The term “Adoption” has baggage to say the least. In humans there seems to be an age discrimination. Unless you’re an infant, you’ve automatically been assigned a long list of “troubled” stereotypes. The same goes for our Equine friends. It’s rough enough to be advertised as up-for-adoption in an industry run on monetary status (by no means am I critiquing, I love everything about equine sports). The reality is that people expect to get what they pay for. If a horse is listed as discounted or free, we assume that there must be a flaw. Add 20-years-young to the description and the steady stream of stereotypes just became a rushing geyser. I’d be lying if I said I haven’t thought these myself over the years. It’s difficult not to jump to conclusions, especially when we’ve encountered those few horses that have been so betrayed, or in most cases neglected, by humans that they’re past the point of regaining trust. As I said however, those are FEW.

I was 10 years old when I got my first horse (yes, I was one of the lucky ones). My mom and I drove out to the desert to look at a 17-year-old, grey Appaloosa. It wasn’t a love at first sight moment, in fact I was a little put off by the horse’s appearance. Tied to the side of a trailer was a 15.2-hand, flea-bitten grey bag-of-bones. He was a bit awkward looking. He had a large head, thick neck and frail body. I got on for a test ride, and my 10-year-old legs (pretty frail themselves) couldn’t even get the horse to trot! From my point of view, this was an immediate deal breaker. Thank goodness my mother saw more in this horse than I did, because this bag of bones turned into a star jumper, dressage horse and most importantly a loyal companion.

As it turned out, Kip (whose name was apparently “Kid” but the desert wind relayed slightly different phonetics) had been in pasture the majority of his life. His owner was down on his luck and could barely afford to feed himself, let alone a 1200-pound animal. The woman we bought him from would drive by the property every day on her way home. One day she finally had enough of seeing this helpless animal waste away, knocked on the man’s door, and said “you need to feed your horse.” After a conversation of excuses and self-justifying, the man finally told the woman to just take the horse. So she went home to get her trailer and did just that!

I am thankful for this woman every day of my life. Because of her action, I am blessed with my four-legged companion. I can say with confidence that I would not be a fraction of the person I am today had Kip not found his way into my life.

We think we are doing the horses a favor by giving them a second chance. As I found out, as I’m sure anyone who has adopted will testify, we are in fact the ones who are saved. Through all of the trials and tribulations of life, my horse has been the one consistency. He is truly my sanity.

This spring, Kip turned 31. Although his showing days ended quite some time ago, his place in our family will remain forever. He has taught me so much over the years and for that I am forever grateful. Driving back to school one day, my college roommate asked me why we didn’t sell Kip, since he was too told to show. To this I replied with what I thought to be a logical response, “you don’t sell your grandpa.” My friends would refer to this response as a typical “Zeschia” moment. The point, however, I am firmly sticking by! Family is family, whether two-legged or four. There might be a little “hitch in his giddy up”, but his spirit and excitement for life are still there. I am thankful every day that I get the chance to throw on a saddle pad (and only a saddle pad) and ride away the chaos and stress of the work day with my old friend.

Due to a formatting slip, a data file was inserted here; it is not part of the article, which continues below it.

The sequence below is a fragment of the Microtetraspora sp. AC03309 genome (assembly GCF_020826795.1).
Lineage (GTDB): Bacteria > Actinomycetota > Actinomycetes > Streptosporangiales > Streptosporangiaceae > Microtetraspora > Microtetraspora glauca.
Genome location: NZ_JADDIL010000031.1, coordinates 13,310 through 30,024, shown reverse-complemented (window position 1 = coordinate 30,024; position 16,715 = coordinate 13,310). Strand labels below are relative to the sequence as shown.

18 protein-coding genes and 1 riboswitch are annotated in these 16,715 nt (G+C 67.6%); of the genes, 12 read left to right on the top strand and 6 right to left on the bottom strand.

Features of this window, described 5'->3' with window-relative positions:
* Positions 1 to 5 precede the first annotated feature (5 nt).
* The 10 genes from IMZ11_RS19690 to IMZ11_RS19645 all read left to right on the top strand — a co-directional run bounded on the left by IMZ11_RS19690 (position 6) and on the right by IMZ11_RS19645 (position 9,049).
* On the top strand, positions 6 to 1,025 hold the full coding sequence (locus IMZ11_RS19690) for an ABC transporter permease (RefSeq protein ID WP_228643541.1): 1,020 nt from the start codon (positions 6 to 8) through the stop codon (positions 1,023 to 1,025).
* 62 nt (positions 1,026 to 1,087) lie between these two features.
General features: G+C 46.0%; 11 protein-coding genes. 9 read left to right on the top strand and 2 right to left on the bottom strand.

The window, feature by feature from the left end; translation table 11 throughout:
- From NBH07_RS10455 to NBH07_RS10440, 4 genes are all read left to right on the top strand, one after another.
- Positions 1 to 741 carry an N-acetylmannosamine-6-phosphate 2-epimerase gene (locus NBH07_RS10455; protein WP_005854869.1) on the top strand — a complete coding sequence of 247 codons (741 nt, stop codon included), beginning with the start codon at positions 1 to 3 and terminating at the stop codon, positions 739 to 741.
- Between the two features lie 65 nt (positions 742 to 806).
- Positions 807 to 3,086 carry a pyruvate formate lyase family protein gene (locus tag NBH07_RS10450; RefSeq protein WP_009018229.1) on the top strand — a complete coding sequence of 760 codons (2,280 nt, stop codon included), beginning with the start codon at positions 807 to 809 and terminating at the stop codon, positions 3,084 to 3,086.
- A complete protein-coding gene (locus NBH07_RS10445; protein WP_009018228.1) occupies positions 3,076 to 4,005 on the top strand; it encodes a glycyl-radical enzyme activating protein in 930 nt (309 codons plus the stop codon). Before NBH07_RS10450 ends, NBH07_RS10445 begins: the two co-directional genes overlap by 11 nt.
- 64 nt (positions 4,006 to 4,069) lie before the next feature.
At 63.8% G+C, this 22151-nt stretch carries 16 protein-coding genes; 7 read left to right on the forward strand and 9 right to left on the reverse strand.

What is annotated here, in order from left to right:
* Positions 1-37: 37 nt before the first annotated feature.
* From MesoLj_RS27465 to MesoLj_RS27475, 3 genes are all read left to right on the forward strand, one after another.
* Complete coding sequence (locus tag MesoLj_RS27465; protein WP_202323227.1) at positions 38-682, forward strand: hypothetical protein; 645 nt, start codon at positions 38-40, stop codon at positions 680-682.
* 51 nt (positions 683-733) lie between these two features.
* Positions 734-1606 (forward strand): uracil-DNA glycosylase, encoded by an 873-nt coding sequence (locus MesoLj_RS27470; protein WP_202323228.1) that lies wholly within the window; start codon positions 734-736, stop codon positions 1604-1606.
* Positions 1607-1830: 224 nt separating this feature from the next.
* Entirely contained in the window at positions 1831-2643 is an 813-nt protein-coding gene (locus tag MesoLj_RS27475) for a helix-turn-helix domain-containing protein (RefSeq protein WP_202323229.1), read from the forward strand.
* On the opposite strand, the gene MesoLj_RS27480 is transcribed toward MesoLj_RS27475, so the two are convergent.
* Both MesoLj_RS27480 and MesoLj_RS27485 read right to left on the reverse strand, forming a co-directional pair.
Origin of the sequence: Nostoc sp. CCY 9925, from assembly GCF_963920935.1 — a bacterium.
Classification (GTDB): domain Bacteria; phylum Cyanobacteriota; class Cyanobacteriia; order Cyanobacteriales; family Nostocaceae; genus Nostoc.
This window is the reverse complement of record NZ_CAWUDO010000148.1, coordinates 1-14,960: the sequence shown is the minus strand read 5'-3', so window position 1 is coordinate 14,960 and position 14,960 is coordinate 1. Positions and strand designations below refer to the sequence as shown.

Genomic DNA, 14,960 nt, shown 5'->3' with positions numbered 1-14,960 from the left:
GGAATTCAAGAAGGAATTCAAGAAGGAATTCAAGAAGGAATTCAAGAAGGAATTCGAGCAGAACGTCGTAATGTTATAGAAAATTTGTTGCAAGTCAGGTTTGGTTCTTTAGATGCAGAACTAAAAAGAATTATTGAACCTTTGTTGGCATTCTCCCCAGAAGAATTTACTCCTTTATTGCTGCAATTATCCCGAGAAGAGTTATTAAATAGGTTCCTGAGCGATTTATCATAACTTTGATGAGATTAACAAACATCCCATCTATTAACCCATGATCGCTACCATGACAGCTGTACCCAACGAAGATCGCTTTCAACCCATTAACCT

To anyone looking to adopt, I say do it! With the help of someone knowledgeable about horses, be it trainer or friend, a lot can be accomplished. There are so many horses out there who have had unfortunate events completely disassemble their lives, at no fault of their own. They need our assistance to give them the opportunity to reach their full potential and regain the quality of life they deserve. We’re living in hard economic times right now, and in many cases, the  horses end up in these rescues because their previous owners had larger hearts than pocket books. We can’t single handedly save them all, but we certainly can do everything in our power to contribute. Even if you’re not in a position to acquire a horse of your own, there is certainly need for volunteers as well as donations to support these horses until they find the author of their next chapter.

If you are looking for a horse, whether show jumper, dressage, western pleasure or trail companion, consider your local equine adoption organization. If you’re as lucky as I was, the right one will find you.

About the Author
Zeschia is a recent graduate of the University of California, Riverside. There she received her B.S. in Biology and worked in an animal-behavior lab. Horses have been her lifelong passion and obsession. She currently balances the worlds of biology and horses by working in her family’s greenhouse business, Booman Floral, and teaching horseback riding lessons at Hayden Show Jumping. She loves parasites (reading about them, not acquiring them), long walks on the beach (especially with her Blue Heeler, Milla), patching up her accident-prone Thoroughbred (Gunner), and ending every day possible with a moonlit ride on her favorite Appaloosa (Kip).

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